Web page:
A: The document Work-Based Learning Guidelines for COVID-19, as well as other guidance for supporting your students during a pandemic can be found on the Launch Nebraska website.
A: In addition to the usual benefits of community engagement, WBL decreases the skills gap between employee and job requirements, addresses labor pool demands and increases the skill level of potential employees. Employers can reduce turnover of entry-level employees through the hiring of Work-Based Learning graduates.
A: WBL opportunities help connect student learners with employers to prepare them for success in an ever-changing workplace.
WBL helps student learners:
- Strengthen academic, technical, and career readiness (employability) skills
- Explore career options
- Enhance personal finance knowledge and skills
- Foster positive relationships with adults
- Observe all aspects of a company’s operation
- Develop an awareness of the requirements of careers so they can effectively plan postsecondary and career pursuits
A: Some child labor law information, as well as links to other state and federal resources can be found on the Child Labor Laws page of our Workplace Experiences website.
A: Registered Apprenticeships are innovative work-based learning and post-secondary earn-and- learn models that meet national standards for registration with the U.S. Department of Labor (or federally recognized State Apprenticeship Agencies. Registered Apprenticeship training is distinguished from other types of workplace training by several factors:
- Participants who are newly hired (or already employed) earn wages from employers during training;
- Programs must meet national standards for registration with the U.S. Department of Labor (or federally recognized State Apprenticeship Agencies);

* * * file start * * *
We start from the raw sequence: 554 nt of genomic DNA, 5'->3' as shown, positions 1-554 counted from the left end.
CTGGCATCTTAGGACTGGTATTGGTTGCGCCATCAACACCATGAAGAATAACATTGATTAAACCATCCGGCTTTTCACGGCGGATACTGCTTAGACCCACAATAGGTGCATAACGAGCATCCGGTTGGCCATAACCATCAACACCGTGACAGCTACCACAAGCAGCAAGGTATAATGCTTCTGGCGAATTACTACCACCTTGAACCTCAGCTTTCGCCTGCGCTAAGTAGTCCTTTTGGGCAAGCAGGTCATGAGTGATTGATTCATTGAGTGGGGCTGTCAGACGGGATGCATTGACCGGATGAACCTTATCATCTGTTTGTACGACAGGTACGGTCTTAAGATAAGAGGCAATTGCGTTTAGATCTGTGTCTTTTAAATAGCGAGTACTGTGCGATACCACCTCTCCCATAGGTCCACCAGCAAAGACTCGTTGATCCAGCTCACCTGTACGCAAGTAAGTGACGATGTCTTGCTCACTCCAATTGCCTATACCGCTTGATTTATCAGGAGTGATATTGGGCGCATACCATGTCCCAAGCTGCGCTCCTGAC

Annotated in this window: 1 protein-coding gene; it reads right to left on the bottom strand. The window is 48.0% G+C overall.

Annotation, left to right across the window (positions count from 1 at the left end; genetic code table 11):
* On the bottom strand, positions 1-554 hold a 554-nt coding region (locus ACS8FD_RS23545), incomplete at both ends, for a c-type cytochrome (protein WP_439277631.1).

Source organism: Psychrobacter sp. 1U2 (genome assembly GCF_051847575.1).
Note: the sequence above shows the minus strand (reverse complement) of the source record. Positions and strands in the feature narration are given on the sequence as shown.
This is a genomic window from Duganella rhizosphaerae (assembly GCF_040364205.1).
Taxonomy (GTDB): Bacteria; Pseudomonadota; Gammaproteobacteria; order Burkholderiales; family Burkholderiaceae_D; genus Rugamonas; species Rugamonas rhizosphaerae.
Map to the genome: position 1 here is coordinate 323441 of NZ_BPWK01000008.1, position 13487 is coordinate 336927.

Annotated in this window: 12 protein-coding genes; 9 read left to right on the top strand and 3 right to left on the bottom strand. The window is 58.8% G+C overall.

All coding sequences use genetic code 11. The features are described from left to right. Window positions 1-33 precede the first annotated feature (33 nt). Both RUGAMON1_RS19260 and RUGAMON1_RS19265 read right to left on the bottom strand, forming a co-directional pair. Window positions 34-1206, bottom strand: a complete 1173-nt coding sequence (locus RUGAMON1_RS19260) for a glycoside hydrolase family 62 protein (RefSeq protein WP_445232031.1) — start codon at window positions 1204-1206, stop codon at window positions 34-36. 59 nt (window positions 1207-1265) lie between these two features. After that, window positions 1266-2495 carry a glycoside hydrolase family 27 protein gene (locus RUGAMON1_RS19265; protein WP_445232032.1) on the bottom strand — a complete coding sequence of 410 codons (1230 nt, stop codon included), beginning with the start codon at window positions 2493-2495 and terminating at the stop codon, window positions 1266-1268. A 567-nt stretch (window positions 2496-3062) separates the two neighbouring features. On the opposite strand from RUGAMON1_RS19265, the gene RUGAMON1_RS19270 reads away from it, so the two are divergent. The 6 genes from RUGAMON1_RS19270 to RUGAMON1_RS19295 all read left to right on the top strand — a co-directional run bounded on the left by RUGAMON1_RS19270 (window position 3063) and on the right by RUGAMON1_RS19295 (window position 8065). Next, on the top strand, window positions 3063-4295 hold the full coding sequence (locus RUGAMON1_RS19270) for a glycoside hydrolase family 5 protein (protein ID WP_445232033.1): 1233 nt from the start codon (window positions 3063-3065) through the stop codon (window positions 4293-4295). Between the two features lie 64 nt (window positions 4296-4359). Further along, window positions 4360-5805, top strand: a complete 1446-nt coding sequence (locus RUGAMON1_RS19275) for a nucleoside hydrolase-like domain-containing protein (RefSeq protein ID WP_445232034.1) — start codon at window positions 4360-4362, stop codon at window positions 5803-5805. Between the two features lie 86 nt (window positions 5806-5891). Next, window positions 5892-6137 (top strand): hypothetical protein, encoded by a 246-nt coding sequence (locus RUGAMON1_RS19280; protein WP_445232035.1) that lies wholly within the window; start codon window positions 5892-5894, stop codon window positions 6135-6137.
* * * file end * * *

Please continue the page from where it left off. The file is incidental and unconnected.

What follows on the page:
- Programs provide on-the-job learning and job-related technical instruction;
- On-the-job learning is conducted in the work setting under the direction of one or more of the employer’s personnel; and
- Training results in an industry-recognized credential
Where can I find more information about Registered Apprenticeship and Youth Registered Apprenticeship?
A: The six career fields represent broad sectors of the job market on which students may choose to focus.
Each career field is composed of career clusters. The clusters are more specific segments of the labor market. Each cluster is a grouping of careers that focus on similar subjects or similar skills. A basic understanding and exploration of each of the clusters will provide students with a solid foundation for career decision-making to conceptualize the entire world of work. For more details, please review the Nebraska Career & Technical Education Model infographic, which features both career fields and career clusters, plus additional helpful information.